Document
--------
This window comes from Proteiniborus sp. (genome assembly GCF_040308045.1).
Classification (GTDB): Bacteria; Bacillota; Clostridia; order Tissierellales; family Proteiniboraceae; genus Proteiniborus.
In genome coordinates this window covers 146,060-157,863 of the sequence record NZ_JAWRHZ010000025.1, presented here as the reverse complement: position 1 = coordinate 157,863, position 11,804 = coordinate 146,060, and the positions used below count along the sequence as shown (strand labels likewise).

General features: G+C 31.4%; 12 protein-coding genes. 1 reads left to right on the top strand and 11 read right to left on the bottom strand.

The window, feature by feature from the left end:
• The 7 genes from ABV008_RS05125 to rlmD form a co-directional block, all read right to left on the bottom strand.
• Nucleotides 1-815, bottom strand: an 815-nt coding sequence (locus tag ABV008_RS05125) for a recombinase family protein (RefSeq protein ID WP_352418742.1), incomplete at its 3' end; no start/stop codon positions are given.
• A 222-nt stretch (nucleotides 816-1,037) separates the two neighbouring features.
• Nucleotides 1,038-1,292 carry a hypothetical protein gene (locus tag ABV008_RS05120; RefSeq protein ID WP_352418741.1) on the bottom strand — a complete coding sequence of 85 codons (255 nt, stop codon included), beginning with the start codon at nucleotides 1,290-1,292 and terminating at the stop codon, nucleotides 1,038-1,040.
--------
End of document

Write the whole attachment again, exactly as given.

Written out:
This window comes from Proteiniborus sp. (genome assembly GCF_040308045.1).
Classification (GTDB): Bacteria; Bacillota; Clostridia; order Tissierellales; family Proteiniboraceae; genus Proteiniborus.
In genome coordinates this window covers 146,060-157,863 of the sequence record NZ_JAWRHZ010000025.1, presented here as the reverse complement: position 1 = coordinate 157,863, position 11,804 = coordinate 146,060, and the positions used below count along the sequence as shown (strand labels likewise).

General features: G+C 31.4%; 12 protein-coding genes. 1 reads left to right on the top strand and 11 read right to left on the bottom strand.

The window, feature by feature from the left end:
• The 7 genes from ABV008_RS05125 to rlmD form a co-directional block, all read right to left on the bottom strand.
• Nucleotides 1-815, bottom strand: an 815-nt coding sequence (locus tag ABV008_RS05125) for a recombinase family protein (RefSeq protein ID WP_352418742.1), incomplete at its 3' end; no start/stop codon positions are given.
• A 222-nt stretch (nucleotides 816-1,037) separates the two neighbouring features.
• Nucleotides 1,038-1,292 carry a hypothetical protein gene (locus tag ABV008_RS05120; RefSeq protein ID WP_352418741.1) on the bottom strand — a complete coding sequence of 85 codons (255 nt, stop codon included), beginning with the start codon at nucleotides 1,290-1,292 and terminating at the stop codon, nucleotides 1,038-1,040.